With Vitus Zeplichal, Elke Aberle, Alexander Allerson
German with English subtitles

Another portrait of the emptiness of the middle-class ethos, I Only Want You to Love Me is a rarely-screened work, commissioned by German television. In it Fassbinder follows a maladjusted young construction worker who, having endured a loveless childhood, attempts to buy the love he feels has been denied him. During his free time, Peter builds his parents a house and purchases expensive furniture and appliances for his wife. Under the strain of mounting debts and long work days, he eventually snaps and, in a moment of disassociation, enters the realm of classic Fassbinderian violence.

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October 17 (Friday) 6 pm (Parts 1-5)
October 18 (Saturday) 6 pm (Parts 6-10)
October 19 (Sunday) 6 pm (Parts 11-14)

Berlin Alexanderplatz

Directed by Rainer Werner Fassbinder
Italy/West Germany, 1980, color, 910 min. total running time
With Günter Lamprecht, Elisabeth Trissenaar, Karin Baal
German with English subtitles

Berlin Alexanderplatz is the summa of Fassbinder's art and the culmination of his lifelong relationship with Alfred Döblin's monumental novel of Berlin in the 1920s, a book he said was "embedded in my mind, my flesh, my body as a whole, and my soul." Originally produced as a 13-part made-for-television movie (though always intended to reach the cinemas), Berlin Alexanderplatz captures in sweeping detail the decadence of the Weimar Republic in which Nazism had already begun to spread. Fassbinder employs dark and claustrophobic settings, more than one hundred actors, and thousands of extras to deal with his favorite themes: the destructive pressures of society and the inevitability with which people exploit and hurt those they love. With a total running time of 15 hours, it comes closer than most film experiences to the richness that great novels offer, and concludes with a 111-minute dream sequence epilogue unlike anything Fassbinder ever made. Berlin Alexanderplatz is quite simply a masterpiece.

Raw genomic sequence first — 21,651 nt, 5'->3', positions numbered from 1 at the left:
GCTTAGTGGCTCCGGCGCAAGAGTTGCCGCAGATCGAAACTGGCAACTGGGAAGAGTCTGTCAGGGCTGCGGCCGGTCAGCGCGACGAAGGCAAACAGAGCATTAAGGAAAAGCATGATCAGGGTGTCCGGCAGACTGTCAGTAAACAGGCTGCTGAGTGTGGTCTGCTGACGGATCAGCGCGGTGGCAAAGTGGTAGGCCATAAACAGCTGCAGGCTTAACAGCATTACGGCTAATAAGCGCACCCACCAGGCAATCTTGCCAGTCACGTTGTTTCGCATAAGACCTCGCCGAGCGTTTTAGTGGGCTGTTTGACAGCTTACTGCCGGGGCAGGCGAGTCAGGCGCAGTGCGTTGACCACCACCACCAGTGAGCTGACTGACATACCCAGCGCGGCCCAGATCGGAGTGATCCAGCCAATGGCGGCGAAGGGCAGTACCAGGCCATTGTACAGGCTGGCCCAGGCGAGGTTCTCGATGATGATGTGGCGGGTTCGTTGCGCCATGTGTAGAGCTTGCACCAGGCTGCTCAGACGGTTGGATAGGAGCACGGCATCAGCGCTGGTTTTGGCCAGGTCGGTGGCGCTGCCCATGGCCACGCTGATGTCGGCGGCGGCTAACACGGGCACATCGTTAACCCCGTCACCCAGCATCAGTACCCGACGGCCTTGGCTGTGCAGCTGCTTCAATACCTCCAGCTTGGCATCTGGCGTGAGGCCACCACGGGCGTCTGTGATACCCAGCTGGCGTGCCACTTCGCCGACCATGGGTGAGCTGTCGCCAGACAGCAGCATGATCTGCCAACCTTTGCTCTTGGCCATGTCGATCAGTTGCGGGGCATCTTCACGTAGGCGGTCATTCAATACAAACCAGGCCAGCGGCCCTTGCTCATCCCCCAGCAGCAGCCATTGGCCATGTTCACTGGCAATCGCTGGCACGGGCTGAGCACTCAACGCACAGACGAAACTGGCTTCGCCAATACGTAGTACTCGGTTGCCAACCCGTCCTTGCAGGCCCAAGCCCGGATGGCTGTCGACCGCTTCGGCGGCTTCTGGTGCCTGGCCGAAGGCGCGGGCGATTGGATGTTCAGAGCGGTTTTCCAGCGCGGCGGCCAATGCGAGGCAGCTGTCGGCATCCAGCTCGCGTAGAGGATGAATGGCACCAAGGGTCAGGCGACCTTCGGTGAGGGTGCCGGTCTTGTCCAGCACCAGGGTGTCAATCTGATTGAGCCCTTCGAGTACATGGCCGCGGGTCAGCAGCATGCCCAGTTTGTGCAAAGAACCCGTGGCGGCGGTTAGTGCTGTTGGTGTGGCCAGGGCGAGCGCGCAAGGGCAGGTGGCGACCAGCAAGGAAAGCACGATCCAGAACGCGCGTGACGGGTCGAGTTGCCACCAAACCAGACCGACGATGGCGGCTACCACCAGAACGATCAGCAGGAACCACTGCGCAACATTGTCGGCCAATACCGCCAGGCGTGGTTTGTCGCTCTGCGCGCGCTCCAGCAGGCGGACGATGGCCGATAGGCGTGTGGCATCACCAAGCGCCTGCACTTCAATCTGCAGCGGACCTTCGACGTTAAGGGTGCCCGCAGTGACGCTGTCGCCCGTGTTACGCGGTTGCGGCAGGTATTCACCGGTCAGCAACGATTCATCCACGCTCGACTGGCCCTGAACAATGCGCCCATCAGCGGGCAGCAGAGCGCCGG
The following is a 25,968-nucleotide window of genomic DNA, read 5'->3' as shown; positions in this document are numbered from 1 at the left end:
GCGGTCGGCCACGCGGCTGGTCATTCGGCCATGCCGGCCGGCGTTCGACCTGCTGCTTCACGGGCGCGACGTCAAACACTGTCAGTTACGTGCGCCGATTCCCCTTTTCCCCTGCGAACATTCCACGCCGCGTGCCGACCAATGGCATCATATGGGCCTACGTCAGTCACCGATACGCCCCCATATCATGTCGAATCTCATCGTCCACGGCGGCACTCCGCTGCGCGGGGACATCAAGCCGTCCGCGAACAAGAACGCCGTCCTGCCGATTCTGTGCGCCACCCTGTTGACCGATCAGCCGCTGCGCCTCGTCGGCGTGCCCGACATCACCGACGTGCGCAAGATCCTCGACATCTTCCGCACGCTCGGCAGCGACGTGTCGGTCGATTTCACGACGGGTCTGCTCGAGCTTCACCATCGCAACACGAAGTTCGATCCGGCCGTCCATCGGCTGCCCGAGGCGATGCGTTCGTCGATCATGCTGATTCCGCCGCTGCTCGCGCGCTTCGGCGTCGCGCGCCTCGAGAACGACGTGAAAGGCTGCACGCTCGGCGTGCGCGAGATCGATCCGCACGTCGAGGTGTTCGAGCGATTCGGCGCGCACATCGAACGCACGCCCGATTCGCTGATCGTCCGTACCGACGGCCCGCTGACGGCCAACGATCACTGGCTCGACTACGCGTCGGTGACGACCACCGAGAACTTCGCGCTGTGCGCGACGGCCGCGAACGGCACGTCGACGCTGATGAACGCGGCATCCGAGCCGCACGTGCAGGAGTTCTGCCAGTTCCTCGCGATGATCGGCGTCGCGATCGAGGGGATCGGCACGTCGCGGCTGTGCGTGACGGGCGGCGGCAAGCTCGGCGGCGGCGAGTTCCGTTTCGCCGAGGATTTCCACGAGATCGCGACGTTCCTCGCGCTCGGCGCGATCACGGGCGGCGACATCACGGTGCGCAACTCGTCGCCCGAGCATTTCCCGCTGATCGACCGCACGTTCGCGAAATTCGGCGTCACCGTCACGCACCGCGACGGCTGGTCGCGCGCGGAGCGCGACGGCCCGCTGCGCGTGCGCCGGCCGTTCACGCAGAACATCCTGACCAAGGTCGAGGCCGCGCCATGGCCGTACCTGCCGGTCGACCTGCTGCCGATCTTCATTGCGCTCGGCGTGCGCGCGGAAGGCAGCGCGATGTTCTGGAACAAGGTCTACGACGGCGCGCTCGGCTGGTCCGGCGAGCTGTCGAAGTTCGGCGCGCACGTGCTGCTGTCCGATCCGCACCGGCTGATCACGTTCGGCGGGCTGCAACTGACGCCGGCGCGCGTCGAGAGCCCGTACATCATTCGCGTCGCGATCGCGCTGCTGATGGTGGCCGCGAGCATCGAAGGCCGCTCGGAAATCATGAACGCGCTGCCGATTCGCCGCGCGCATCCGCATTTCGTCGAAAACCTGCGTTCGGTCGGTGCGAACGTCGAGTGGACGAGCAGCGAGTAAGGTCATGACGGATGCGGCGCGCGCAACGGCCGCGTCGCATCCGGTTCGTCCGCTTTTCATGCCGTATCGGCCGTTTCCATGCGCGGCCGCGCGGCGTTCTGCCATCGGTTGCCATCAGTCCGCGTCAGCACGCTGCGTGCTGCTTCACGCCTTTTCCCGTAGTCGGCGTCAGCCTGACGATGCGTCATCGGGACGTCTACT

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October 20 (Monday) 9 pm

Nora Helmer

Directed by Rainer Werner Fassbinder
West Germany, 1973, color, 101 min.
With Margit Carstensen, Joachim Hansen, Ulli Lommel
German with English subtitles

Fassbinder's made-for-television adaptation of Ibsen's 'The Doll's House' remains faithful to the narrative trajectory of the play even as it shifts the psychological and social register of its discourse and rejects the original ending: in Fassbinder's complex moral universe, Nora remains, albeit uncomfortably, in her marriage. For the director, Nora's plight is no more and no less the situation that obtains in "tens of thousands of families" - in which petty quarrels and feeble power plays barely mask the inevitable compromises required by the prevailing social order. As Fassbinder saw it, "All the characters in the play, including Nora, ought to emancipate themselves."

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October 27 (Monday) 9 pm

Bremen Freedom (Bremen Freiheit)

Directed by Rainer Werner Fassbinder
West Germany 1972, color, 87 min.
With Margit Carstensen, Wolfgang Schenck, Wolfgang Kieling
German with English subtitles

This made-for-television period drama set in early nineteenth-century Bremen focuses on an abused wife and mother turned serial murderer who obtains the titled "freedom" with the help of a poison bottle. Fassbinder based his work on an historical account of a middle-class woman and pillar of the community who managed to kill not only a tyrannical spouse and her own harping mother but also another dozen or so additional individuals.